2. Those Closest to You Have Stopped Asking for Your Time

Why? They simply know that you have no time to give them. Your loved ones will be persistent for a long time, but once you reach the point where they’ve stopped asking, you’ve reached a dangerous level of busy.

3. Activities like Eating Are Always Done in Tandem with Other Tasks

If you constantly find yourself using meal times, car rides, etc. as times to catch up on emails, phone calls, or calendar readjustments, it’s time to lighten the load.

It’s one thing to use your time efficiently. It’s a whole different ballgame, though, when you have so little time that you can’t even focus on feeding yourself.

4. You’re Consistently More Tired When You Get up in the Morning Than You Are When You Go to Bed

One of the surest signs of an overloaded schedule is morning fatigue. This is a good indication that you’ve not rested well during the night, which is a good sign that you’ve got way too much on your mind.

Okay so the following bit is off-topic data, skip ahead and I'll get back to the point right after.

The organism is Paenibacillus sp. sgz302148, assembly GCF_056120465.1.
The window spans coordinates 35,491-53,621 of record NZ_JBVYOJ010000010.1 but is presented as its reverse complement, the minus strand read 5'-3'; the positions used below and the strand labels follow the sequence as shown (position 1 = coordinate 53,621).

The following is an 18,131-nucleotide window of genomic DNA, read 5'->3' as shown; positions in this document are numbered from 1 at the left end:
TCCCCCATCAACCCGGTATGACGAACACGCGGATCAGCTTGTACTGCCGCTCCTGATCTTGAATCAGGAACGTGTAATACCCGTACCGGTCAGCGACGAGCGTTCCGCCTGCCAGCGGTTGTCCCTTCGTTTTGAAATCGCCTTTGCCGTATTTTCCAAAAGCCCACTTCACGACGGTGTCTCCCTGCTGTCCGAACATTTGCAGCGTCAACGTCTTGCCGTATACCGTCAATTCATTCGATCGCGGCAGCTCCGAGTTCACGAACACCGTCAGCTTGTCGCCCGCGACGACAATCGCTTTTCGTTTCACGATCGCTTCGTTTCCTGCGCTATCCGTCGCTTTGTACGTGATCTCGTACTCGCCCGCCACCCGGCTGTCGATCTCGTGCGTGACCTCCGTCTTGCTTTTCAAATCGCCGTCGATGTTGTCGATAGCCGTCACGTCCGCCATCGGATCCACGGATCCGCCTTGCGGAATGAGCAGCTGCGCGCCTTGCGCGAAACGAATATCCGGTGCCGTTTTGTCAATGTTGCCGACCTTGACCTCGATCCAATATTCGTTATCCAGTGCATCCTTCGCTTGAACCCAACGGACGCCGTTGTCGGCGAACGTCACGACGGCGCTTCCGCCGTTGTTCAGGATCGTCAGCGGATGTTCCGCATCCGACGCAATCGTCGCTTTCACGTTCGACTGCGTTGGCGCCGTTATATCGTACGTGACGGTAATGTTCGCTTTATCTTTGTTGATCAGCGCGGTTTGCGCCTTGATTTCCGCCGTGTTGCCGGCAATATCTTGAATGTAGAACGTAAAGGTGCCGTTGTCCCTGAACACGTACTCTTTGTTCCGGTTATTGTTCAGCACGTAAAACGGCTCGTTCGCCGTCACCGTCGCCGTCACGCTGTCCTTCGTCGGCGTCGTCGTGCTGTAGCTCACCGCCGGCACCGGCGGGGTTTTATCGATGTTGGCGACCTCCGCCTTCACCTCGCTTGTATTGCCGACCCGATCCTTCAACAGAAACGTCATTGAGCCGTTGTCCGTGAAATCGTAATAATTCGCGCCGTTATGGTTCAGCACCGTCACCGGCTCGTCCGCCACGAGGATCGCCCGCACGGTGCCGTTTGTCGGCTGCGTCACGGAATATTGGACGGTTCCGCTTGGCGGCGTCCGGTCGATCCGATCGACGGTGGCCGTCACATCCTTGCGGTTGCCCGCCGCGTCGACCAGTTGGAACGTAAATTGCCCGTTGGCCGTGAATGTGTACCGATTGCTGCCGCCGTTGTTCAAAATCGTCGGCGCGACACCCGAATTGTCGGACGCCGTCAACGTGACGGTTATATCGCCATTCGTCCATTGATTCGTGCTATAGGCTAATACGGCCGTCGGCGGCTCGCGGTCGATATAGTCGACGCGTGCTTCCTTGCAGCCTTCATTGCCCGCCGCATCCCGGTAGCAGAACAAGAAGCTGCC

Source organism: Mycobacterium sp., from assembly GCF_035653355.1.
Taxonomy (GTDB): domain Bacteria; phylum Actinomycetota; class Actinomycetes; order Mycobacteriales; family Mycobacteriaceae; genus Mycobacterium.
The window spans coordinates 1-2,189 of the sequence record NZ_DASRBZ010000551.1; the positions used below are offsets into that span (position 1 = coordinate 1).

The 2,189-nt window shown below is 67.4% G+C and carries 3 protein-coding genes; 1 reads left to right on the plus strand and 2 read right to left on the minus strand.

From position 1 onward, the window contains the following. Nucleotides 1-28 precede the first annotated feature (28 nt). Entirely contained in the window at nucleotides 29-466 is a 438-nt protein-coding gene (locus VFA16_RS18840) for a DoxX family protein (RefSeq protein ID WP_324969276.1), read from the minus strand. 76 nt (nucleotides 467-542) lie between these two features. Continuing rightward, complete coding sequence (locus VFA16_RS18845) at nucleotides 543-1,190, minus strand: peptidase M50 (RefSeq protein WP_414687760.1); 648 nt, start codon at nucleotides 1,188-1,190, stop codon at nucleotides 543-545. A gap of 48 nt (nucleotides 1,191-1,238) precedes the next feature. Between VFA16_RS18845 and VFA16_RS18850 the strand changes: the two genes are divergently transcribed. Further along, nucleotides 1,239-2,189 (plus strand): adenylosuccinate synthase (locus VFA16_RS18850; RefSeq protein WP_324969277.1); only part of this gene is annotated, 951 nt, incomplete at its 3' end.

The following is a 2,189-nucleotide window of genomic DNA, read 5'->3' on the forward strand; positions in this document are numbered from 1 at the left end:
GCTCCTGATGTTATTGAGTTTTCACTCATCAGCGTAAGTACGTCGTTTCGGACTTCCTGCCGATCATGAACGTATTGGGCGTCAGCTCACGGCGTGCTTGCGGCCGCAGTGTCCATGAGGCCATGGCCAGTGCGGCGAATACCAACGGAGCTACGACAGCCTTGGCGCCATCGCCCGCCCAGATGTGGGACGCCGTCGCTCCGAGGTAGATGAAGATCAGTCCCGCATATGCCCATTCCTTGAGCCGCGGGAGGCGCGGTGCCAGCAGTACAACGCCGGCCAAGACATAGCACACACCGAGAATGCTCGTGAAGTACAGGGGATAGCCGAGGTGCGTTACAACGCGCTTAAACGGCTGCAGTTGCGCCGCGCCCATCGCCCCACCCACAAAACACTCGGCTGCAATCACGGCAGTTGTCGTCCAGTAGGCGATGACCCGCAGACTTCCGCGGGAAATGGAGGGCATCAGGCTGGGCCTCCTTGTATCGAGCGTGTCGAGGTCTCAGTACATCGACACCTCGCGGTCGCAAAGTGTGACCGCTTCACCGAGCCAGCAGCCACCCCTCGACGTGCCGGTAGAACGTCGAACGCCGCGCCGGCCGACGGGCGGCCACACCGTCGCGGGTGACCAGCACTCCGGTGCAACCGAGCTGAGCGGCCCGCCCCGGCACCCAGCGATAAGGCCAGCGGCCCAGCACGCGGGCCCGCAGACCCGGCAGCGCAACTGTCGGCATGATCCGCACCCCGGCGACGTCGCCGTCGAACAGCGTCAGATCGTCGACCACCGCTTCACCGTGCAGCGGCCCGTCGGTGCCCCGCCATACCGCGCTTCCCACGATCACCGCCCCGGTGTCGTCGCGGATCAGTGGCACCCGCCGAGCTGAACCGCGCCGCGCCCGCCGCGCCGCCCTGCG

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If you’ve got so much to do that you can’t even shut your mind down when you’re laying in bed, you’re too busy.

5. The Most Exercise You Get Is Sprinting from One Commitment to the Next

It’s proven that exercise promotes healthy lives. If you don’t care about that, that’s one thing. If you’d like to exercise, though, but you just don’t have time for it, you’re too busy.

If the closest thing you get to exercise is running from your office to your car because you’re late for your ninth appointment of the day, it’s time to slow down.

Try these 5 Ways to Find Time for Exercise.

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6. You Dread Getting up in the Morning

If your days are so crammed full that you literally dread even starting them, you’re too busy. A new day should hold at least a small level of refreshment and excitement. Scale back until you find that place again.

7. “Survival Mode” Is Your Only Mode

If you can’t remember what it feels like to be ahead of schedule, or at least “caught up”, you’re too busy.

So, How To Get out of Busyness?

Take a look at these articles to help you get unstuck:

Featured photo credit: Khara Woods via unsplash.com